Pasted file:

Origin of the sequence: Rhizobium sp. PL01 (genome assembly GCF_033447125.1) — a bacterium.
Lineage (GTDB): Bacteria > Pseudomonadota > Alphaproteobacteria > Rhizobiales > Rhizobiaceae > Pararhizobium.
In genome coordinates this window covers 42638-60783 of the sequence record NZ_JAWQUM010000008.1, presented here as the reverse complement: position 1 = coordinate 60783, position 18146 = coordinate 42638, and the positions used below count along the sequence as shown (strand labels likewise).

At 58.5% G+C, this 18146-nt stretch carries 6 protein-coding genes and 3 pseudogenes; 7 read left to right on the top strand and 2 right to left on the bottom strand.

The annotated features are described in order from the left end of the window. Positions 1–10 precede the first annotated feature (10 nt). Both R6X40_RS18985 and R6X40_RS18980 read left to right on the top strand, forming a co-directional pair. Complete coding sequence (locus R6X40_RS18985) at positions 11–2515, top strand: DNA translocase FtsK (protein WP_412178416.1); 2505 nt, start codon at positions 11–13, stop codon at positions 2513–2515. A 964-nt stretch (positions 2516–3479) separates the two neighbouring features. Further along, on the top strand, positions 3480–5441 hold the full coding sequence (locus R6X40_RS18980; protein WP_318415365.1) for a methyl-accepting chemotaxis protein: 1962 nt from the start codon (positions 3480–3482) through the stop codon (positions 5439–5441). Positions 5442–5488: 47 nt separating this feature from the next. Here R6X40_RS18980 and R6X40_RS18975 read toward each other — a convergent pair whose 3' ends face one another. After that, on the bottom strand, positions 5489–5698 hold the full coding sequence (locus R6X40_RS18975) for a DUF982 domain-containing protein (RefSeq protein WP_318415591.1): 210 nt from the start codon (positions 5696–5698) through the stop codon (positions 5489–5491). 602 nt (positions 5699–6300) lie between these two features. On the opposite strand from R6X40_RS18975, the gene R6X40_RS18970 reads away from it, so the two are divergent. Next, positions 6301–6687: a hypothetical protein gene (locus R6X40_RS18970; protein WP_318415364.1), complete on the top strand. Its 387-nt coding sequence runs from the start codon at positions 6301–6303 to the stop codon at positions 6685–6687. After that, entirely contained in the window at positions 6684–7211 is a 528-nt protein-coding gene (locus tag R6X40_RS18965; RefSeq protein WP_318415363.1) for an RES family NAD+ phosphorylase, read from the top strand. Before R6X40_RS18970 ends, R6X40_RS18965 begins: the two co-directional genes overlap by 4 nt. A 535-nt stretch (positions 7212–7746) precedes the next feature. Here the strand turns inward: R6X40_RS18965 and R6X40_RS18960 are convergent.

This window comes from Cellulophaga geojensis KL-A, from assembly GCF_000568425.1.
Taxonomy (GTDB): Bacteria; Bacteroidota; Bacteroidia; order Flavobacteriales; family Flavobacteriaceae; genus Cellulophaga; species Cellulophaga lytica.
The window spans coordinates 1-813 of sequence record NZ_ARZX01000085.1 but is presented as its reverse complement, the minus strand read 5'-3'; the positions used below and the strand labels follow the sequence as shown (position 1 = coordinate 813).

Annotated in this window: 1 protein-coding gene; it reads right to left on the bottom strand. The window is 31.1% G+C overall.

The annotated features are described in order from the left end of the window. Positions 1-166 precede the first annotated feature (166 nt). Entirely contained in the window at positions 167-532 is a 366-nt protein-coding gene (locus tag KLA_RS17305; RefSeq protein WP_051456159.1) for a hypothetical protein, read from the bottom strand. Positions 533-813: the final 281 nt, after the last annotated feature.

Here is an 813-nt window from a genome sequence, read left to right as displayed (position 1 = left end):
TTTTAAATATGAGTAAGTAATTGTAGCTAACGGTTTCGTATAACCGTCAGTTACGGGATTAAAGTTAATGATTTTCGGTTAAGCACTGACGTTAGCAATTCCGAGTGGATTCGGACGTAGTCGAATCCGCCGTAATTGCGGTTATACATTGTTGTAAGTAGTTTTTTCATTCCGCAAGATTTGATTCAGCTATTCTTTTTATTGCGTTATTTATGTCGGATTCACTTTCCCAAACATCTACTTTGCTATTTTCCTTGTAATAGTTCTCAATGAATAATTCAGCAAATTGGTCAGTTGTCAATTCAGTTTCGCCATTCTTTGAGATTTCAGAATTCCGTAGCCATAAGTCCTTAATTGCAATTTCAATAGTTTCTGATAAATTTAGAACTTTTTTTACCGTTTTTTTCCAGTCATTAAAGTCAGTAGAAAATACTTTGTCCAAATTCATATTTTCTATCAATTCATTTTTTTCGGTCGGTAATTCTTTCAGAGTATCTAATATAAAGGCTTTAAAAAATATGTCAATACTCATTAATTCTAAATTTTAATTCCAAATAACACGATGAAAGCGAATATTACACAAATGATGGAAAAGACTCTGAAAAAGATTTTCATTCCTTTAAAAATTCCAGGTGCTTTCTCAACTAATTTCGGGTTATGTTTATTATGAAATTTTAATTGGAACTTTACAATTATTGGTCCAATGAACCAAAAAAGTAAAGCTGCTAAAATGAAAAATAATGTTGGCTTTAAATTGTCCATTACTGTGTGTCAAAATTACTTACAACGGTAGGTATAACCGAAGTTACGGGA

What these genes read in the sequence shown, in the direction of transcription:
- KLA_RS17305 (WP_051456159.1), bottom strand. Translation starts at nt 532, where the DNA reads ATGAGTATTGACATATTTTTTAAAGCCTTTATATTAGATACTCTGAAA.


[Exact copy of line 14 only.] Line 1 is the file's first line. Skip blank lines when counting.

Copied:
- KLA_RS17305 (WP_051456159.1), bottom strand. Translation starts at nt 532, where the DNA reads ATGAGTATTGACATATTTTTTAAAGCCTTTATATTAGATACTCTGAAA.